This is a world where many adults often underestimate Generation Y. Being only a few years out of being a teenager myself, I feel I can make this statement with certainty. However, I have been the Youth Intern at Amnesty...
    The Daily Blog | 18-08
  • GCSB meetings today in Christchurch 1pm at Uni 7pm at Cathedral
    The 2014 GCSB meetings to discuss the mass surveillance state legislation passed by this Government will be debated in Christchurch today at two different meetings. 1pm at Canterbury University bottom floor James Height Building: Chair: Bomber Bradbury Ruth Dyson – Labour Party...
    The Daily Blog | 18-08
  • Things that 7 Sharp should probably be talking about
    Things that 7 Sharp should probably be talking about...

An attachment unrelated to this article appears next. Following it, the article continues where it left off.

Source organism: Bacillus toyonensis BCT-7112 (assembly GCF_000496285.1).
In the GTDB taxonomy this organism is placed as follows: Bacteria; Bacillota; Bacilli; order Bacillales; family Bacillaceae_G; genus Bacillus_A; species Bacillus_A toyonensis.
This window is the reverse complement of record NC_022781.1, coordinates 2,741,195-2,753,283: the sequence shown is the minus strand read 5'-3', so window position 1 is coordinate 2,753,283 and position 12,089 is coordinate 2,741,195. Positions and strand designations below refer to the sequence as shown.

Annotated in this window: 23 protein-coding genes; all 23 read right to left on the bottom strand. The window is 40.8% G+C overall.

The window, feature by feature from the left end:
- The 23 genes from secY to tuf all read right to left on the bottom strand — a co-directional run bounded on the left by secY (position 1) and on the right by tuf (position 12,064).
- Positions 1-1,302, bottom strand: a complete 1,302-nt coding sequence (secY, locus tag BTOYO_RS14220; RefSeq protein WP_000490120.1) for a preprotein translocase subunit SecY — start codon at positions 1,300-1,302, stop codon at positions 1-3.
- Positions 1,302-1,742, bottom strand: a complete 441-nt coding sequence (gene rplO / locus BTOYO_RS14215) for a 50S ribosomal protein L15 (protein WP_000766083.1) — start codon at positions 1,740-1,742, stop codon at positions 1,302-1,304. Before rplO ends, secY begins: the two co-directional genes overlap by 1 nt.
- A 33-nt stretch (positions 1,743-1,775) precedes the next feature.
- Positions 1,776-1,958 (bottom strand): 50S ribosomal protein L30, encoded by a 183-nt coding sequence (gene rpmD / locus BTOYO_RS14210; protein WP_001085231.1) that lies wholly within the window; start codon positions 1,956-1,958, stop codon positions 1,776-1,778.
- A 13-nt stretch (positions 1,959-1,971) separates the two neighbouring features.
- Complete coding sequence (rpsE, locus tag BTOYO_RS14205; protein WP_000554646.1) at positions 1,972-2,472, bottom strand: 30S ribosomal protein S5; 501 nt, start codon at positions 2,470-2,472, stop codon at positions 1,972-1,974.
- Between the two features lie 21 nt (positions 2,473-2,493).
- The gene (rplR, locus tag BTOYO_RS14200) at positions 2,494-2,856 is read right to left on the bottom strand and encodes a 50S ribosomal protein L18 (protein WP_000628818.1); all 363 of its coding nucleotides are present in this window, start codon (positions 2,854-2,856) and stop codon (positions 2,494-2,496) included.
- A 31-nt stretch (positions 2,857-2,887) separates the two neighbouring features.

The Daily Blog | 18-08
  • Guide to when Key is lying
    Guide to when Key is lying...
    The Daily Blog | 18-08
  • GUEST BLOG: Kate Davis – The State of the Student Nation …or is just Al...
    Students politics are dead and our student media is in terminal decline. The most disappointing thing about university is the politics, or should I say lack of? I was raised with the idea that students held the power.They were the...
    The Daily Blog | 18-08
  • Love Lifts Us Up: Thoughts from the Green Party’s campaign launch.
    Author Eleanor Catton wants people to give their party vote to the Greens.Photo by Peter Meecham NO ONE WAS QUITE SURE how he did it. Somehow Bob Harvey had persuaded the owners of the rights to Joe Cocker’s Up Where...
    The Daily Blog | 18-08
  • Test Stream
    width="600" height="400"> archive="http://theora.org/cortado.jar [3]" width="600" height="401">...
    The Daily Blog | 18-08
  • LIVE STREAM: You, Me and the GCSB ChCh Public Meetings